Virginia Israelit is a plant collector of the first order, but what she really seems to specialize in is not the gathering of exotic foliage but the gathering of people -- people who become friends, and not just friends, but friends with each other.
Left: Terrace steps lead down to a grassy amphitheater. Tall columns of cedar define the curving border, punctuated by two columnar junipers.
In this world of six degrees of separation, it seems that every seasoned gardener knows Virginia, or knows someone who does. Her passion for planting is doubly driven, she says: "The challenge of the hunt and the fun of the network."
Left: Virginia and Arnie garden on a little more than an acre in Portland, Oregon. Says Virginia, "Arnie has been a very good sport about all of this."
Indeed, what made Virginia the plantswoman she is today, and what made her garden, is not just an incredible array of savvy plant material, but an incredible collection of people. "When I began gardening," she says, the big turning point was the people. I had some great guides helping me, and it made it so much fun to learn." So she shops nurseries with the plant explorer from Seattle, has long chats with the famed English lecturer, consults with the Irish author, and has the New York curator over for dinner. "They opened doors for me around the world. And everywhere someone is into gardening."
Left: The terraced stairway is lined with Hakonechloa macra 'Aureola' and Iris pseudacorus 'Variegata'.
Virginia began her garden innocently enough 13 years ago with the aid of a friend, landscape designer Michael Schultz. "I wanted a garden to cut flowers," she says. "And I had heard about this word 'perennials.' So I said, 'Let's plant a few of those.'" It was only a little corner of her yard, a kind of cottage garden with a few old English roses. "I only wanted white and pink and blue. No yellow, no orange, no red. It was very boring."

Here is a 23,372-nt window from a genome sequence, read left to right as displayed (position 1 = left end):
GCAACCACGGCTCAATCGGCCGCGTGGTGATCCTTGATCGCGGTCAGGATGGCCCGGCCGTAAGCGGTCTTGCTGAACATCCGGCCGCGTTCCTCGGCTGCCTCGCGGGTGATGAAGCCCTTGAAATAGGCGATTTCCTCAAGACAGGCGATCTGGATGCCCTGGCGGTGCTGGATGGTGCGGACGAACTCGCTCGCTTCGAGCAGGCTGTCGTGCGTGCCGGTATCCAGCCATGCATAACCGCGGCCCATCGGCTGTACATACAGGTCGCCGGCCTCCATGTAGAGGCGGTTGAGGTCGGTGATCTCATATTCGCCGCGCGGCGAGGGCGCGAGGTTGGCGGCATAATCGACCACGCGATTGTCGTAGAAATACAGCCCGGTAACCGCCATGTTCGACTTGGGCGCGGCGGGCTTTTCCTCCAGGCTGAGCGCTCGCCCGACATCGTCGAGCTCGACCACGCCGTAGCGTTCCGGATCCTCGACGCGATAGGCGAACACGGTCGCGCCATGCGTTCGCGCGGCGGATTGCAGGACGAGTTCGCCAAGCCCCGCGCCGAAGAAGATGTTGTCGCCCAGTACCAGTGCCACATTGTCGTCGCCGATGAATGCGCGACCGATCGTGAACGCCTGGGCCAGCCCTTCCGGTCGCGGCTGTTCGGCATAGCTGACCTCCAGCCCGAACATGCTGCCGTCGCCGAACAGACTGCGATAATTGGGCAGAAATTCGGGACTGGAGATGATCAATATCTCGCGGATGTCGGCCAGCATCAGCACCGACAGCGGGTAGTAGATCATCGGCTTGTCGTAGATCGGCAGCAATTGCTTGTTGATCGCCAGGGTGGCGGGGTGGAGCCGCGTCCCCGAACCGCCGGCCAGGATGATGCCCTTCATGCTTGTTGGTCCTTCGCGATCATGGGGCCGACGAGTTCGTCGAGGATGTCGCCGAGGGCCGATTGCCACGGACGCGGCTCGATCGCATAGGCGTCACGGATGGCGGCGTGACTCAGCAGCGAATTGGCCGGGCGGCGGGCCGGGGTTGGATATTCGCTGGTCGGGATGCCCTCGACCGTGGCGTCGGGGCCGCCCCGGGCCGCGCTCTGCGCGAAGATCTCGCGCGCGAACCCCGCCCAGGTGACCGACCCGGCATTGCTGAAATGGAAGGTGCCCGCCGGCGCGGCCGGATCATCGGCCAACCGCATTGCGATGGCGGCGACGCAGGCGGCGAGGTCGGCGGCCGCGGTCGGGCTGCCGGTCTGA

Left: Virginia's garden is a mix of grand and formal -- the lawn circle and grass terraces near the house -- and the naturalistic landscaping on the perimeter's higher elevations.
But she had gotten the bug. "Michael had thought that after that little area that would be the last he heard from me, that it was a whim." But from this first patch of posies, she -- and Michael -- marched on, bit by bit, around the property. "After that we didn't draw any plans," she says. "We'd sit out in the garden and say, 'What should we do next?'"
Left: The Israelit home is settled into the side of an old volcano, a site dotted with underground springs. The waterfall is recirculated natural runoff.
"Initially we spent a lot of time together -- dinner with friends, talking about gardening," Michael says. "But gradually she matured more and started doing things on her own. I'd help create the rooms, but she'd change the furniture and the wallpaper." Says Virginia, "He was a very good tutor. And the biggest compliment was later when Michael would sometimes just stop by, saying he just wanted to see what I'd planted lately, what combinations I'd come up with."
Left: Stone steps are swathed in tiers of textured foliage. Tiny-leaved boxwoods, large-leaved blue hostas, and shiny-leaved rhododendrons line the path.